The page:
Who wants to be an agent? A framework to analyse water politics and governance
The purpose of this paper is to introduce a framework to analyse water politics and governance. The framework has been constructed from a social constructivist perspective. This theory places attention on the role of normative aspects like ideology, values, interests and culture in politics. This means that a theory of international relations such as neorealism, neoliberalism or structuralism would be appropriate but limiting for the analysis of water politics, in terms of the range of actors, processes and issues focused on. The framework’s niche lies in that it focuses attention on non-state actors. This carries the potential to widen the understanding of the role and involvement of such actors in water politics and governance. The framework has five components: description of the geographic area or issue; the actors involved in water politics and governance; the (hydropolitical) history of the issue; the actors’ power to enable change; and the type of interaction between the actors. In order to illustrate the components, examples from South and Southern Africa, and specifically the Kunene, Limpopo, Okavango and Orange River basins are used.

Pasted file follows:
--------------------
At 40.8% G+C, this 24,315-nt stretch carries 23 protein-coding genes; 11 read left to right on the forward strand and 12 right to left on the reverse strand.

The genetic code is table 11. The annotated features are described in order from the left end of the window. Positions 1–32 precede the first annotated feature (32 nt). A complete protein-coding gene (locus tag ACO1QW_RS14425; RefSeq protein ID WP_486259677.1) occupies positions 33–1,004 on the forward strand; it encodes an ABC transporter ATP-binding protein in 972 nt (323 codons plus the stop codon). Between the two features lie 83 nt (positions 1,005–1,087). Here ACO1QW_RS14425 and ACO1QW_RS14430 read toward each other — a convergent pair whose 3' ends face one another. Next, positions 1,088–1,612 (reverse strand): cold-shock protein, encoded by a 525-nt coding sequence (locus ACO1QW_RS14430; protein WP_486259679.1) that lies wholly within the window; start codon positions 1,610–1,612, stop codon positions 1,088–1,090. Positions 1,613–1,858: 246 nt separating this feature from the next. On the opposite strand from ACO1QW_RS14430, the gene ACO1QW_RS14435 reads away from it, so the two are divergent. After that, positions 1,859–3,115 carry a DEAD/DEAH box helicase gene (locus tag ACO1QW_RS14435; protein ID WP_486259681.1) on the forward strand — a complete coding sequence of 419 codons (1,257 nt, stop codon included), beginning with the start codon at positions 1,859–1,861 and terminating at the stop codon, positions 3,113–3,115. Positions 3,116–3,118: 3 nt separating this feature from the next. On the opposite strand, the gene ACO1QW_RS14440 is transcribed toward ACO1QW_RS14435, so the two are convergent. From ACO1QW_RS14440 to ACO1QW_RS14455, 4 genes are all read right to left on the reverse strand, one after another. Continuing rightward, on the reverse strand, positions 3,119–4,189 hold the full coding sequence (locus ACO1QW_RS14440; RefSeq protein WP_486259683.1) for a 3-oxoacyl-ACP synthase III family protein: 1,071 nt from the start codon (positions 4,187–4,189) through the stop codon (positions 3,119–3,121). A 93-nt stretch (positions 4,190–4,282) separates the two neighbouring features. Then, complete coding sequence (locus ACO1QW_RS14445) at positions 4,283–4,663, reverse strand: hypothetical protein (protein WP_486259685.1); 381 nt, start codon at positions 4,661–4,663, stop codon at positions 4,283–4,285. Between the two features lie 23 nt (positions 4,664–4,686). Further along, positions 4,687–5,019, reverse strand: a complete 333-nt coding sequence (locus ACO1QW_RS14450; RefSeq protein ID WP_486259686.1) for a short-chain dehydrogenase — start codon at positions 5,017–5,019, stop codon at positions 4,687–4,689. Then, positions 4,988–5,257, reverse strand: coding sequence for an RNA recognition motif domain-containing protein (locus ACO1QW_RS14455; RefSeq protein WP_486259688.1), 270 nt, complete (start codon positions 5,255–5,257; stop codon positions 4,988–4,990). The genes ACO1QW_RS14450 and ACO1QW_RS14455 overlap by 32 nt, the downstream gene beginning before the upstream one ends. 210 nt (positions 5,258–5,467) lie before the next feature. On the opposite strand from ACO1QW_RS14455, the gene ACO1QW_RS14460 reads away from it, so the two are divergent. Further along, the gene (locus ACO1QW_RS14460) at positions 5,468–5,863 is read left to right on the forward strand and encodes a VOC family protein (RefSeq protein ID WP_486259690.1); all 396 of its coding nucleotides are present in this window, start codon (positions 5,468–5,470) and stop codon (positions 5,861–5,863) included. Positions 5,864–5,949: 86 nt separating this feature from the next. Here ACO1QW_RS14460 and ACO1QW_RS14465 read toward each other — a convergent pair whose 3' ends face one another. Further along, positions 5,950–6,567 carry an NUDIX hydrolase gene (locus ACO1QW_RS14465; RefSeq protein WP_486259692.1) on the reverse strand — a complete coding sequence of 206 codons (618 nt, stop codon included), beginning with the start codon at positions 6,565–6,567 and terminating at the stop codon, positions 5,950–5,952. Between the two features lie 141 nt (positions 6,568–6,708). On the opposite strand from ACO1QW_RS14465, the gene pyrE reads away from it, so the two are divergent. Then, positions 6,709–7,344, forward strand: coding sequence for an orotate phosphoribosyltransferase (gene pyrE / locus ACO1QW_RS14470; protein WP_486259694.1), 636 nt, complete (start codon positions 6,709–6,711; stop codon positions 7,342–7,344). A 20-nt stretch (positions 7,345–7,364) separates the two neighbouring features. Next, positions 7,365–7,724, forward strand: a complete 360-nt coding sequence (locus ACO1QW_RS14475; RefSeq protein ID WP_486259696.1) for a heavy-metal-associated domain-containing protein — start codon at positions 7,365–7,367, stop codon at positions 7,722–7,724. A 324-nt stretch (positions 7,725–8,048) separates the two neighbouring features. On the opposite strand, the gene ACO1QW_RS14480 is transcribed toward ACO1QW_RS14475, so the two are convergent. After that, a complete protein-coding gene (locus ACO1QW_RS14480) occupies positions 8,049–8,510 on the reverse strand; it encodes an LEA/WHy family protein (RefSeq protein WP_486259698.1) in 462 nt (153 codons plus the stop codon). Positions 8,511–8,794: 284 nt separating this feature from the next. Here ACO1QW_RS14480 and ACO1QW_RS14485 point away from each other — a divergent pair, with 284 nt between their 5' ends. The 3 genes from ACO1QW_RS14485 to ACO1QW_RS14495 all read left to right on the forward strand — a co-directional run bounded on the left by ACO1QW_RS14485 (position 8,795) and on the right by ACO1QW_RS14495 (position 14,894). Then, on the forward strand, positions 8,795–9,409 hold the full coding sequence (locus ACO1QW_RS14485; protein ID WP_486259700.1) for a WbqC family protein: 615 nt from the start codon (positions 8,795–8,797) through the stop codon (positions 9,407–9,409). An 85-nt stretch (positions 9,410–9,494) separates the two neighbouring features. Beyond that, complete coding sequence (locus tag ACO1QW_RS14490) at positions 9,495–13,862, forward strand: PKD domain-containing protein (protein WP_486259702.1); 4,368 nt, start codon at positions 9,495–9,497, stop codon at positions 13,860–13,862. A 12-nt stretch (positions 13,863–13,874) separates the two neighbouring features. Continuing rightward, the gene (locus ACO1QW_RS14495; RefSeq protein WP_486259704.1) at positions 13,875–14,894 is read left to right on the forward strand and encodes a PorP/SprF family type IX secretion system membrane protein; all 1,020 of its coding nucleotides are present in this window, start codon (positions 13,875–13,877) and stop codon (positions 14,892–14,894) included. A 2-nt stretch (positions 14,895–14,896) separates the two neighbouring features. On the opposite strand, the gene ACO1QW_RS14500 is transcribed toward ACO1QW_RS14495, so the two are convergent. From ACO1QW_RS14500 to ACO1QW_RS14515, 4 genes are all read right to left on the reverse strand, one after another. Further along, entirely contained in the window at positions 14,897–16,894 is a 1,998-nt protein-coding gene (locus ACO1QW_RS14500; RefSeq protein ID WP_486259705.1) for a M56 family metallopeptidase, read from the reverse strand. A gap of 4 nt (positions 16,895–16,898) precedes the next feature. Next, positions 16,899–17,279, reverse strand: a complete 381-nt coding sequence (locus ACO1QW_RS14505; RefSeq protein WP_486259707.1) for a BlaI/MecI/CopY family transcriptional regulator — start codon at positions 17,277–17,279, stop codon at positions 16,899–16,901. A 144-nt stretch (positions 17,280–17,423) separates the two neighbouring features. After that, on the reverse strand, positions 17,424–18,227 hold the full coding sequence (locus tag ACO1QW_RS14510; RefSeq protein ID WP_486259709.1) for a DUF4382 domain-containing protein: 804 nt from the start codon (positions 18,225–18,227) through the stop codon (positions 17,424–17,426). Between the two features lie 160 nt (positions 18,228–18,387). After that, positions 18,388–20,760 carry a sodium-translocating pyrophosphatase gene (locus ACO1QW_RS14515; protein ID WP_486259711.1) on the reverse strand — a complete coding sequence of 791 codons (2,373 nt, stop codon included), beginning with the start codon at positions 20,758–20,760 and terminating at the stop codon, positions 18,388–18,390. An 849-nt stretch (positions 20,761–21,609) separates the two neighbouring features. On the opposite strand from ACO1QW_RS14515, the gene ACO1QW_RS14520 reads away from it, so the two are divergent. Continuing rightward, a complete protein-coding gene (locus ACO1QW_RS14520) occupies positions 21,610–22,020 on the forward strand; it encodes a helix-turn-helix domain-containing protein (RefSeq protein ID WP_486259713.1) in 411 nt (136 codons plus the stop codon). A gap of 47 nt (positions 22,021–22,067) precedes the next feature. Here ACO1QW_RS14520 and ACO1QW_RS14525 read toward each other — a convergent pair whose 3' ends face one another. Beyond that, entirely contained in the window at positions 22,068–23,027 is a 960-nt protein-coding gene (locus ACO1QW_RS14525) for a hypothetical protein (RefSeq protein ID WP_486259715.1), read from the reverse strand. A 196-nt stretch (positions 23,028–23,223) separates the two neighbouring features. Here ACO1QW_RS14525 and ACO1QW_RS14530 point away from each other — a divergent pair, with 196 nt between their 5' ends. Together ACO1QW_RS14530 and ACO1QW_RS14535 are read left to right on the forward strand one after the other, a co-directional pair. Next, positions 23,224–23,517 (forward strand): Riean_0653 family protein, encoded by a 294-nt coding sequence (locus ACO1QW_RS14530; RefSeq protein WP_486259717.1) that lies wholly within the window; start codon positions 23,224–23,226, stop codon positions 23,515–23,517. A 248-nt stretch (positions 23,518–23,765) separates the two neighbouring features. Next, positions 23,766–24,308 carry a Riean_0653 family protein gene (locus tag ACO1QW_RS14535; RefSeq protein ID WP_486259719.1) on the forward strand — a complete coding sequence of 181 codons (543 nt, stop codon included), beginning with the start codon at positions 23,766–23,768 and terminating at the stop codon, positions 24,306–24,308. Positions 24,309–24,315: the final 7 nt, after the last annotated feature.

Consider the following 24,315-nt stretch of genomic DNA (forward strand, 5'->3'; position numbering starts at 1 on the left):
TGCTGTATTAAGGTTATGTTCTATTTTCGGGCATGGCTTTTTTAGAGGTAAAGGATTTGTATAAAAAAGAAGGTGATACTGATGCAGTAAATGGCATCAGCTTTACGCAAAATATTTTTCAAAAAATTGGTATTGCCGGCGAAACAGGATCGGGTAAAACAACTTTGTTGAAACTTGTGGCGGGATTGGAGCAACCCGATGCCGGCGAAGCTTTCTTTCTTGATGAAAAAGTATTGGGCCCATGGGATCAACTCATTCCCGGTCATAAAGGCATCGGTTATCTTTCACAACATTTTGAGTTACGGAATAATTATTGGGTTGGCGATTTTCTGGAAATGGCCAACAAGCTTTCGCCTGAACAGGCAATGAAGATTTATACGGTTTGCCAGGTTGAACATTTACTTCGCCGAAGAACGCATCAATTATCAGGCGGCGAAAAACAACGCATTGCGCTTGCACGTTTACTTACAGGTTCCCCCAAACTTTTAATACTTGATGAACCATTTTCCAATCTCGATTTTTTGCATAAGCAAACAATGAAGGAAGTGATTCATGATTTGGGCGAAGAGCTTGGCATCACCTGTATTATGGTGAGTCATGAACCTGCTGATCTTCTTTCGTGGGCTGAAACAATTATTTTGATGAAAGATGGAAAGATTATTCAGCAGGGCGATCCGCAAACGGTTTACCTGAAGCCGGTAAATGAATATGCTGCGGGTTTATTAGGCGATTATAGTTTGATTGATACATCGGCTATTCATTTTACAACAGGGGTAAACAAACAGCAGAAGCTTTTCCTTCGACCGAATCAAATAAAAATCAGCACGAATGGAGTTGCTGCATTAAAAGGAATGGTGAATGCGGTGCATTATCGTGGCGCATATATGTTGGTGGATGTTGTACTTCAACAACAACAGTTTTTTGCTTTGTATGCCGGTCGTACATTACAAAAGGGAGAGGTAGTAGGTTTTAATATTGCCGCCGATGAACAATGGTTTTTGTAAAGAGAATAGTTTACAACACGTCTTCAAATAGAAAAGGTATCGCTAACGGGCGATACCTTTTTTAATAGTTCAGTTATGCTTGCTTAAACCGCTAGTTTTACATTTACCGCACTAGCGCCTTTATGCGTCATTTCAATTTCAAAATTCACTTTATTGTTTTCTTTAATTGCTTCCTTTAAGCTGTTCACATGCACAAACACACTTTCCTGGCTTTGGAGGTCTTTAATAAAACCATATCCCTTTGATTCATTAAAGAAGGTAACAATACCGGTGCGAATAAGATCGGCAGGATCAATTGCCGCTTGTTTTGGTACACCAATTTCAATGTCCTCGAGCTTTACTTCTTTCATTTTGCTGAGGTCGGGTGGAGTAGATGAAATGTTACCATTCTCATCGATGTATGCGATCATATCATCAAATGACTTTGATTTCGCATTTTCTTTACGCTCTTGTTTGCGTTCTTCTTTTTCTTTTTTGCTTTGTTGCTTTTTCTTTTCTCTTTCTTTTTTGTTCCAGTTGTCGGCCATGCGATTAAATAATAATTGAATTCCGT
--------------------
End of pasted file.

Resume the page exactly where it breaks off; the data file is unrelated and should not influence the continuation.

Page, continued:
Keywords: Water, politics, governance, agential power, river basin, authority, ideology, economy